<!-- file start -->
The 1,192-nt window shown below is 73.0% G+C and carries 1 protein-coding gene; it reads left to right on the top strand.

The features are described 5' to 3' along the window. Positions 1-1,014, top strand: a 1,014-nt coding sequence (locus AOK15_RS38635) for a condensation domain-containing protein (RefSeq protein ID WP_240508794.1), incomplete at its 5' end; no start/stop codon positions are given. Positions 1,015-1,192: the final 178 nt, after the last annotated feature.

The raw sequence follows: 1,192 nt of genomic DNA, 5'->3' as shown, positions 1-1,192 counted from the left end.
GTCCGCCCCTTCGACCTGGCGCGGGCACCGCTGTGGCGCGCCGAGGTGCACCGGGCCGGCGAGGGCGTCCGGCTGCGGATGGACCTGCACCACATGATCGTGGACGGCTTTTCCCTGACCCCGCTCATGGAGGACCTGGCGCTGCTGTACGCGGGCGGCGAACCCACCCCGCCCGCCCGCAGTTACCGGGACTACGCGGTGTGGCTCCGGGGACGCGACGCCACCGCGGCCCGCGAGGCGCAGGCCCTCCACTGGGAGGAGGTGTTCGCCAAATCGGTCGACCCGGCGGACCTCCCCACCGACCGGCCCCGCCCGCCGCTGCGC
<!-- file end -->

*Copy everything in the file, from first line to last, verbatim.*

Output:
The 1,192-nt window shown below is 73.0% G+C and carries 1 protein-coding gene; it reads left to right on the top strand.

The features are described 5' to 3' along the window. Positions 1-1,014, top strand: a 1,014-nt coding sequence (locus AOK15_RS38635) for a condensation domain-containing protein (RefSeq protein ID WP_240508794.1), incomplete at its 5' end; no start/stop codon positions are given. Positions 1,015-1,192: the final 178 nt, after the last annotated feature.

The raw sequence follows: 1,192 nt of genomic DNA, 5'->3' as shown, positions 1-1,192 counted from the left end.
GTCCGCCCCTTCGACCTGGCGCGGGCACCGCTGTGGCGCGCCGAGGTGCACCGGGCCGGCGAGGGCGTCCGGCTGCGGATGGACCTGCACCACATGATCGTGGACGGCTTTTCCCTGACCCCGCTCATGGAGGACCTGGCGCTGCTGTACGCGGGCGGCGAACCCACCCCGCCCGCCCGCAGTTACCGGGACTACGCGGTGTGGCTCCGGGGACGCGACGCCACCGCGGCCCGCGAGGCGCAGGCCCTCCACTGGGAGGAGGTGTTCGCCAAATCGGTCGACCCGGCGGACCTCCCCACCGACCGGCCCCGCCCGCCGCTGCGC